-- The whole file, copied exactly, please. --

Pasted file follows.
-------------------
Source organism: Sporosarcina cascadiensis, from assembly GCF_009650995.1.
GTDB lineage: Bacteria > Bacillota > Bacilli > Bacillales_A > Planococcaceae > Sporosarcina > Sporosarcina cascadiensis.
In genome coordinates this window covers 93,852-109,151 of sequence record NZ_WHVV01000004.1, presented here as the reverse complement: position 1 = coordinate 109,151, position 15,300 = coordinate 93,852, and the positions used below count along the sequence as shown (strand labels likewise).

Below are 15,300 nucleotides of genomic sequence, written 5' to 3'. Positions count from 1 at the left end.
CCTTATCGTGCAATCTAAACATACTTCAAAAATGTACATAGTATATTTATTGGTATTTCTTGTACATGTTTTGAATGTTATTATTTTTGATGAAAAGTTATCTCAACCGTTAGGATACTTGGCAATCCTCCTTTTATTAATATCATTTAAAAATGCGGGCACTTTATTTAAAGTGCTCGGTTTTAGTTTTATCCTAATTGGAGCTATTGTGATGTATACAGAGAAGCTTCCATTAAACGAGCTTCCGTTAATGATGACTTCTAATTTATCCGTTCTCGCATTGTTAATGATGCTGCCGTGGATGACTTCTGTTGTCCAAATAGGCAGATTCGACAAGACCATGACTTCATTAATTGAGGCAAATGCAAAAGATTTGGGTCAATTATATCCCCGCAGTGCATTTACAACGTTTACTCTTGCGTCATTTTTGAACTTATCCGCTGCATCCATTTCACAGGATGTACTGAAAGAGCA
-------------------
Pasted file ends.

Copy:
Source organism: Sporosarcina cascadiensis, from assembly GCF_009650995.1.
GTDB lineage: Bacteria > Bacillota > Bacilli > Bacillales_A > Planococcaceae > Sporosarcina > Sporosarcina cascadiensis.
In genome coordinates this window covers 93,852-109,151 of sequence record NZ_WHVV01000004.1, presented here as the reverse complement: position 1 = coordinate 109,151, position 15,300 = coordinate 93,852, and the positions used below count along the sequence as shown (strand labels likewise).

Below are 15,300 nucleotides of genomic sequence, written 5' to 3'. Positions count from 1 at the left end.
CCTTATCGTGCAATCTAAACATACTTCAAAAATGTACATAGTATATTTATTGGTATTTCTTGTACATGTTTTGAATGTTATTATTTTTGATGAAAAGTTATCTCAACCGTTAGGATACTTGGCAATCCTCCTTTTATTAATATCATTTAAAAATGCGGGCACTTTATTTAAAGTGCTCGGTTTTAGTTTTATCCTAATTGGAGCTATTGTGATGTATACAGAGAAGCTTCCATTAAACGAGCTTCCGTTAATGATGACTTCTAATTTATCCGTTCTCGCATTGTTAATGATGCTGCCGTGGATGACTTCTGTTGTCCAAATAGGCAGATTCGACAAGACCATGACTTCATTAATTGAGGCAAATGCAAAAGATTTGGGTCAATTATATCCCCGCAGTGCATTTACAACGTTTACTCTTGCGTCATTTTTGAACTTATCCGCTGCATCCATTTCACAGGATGTACTGAAAGAGCA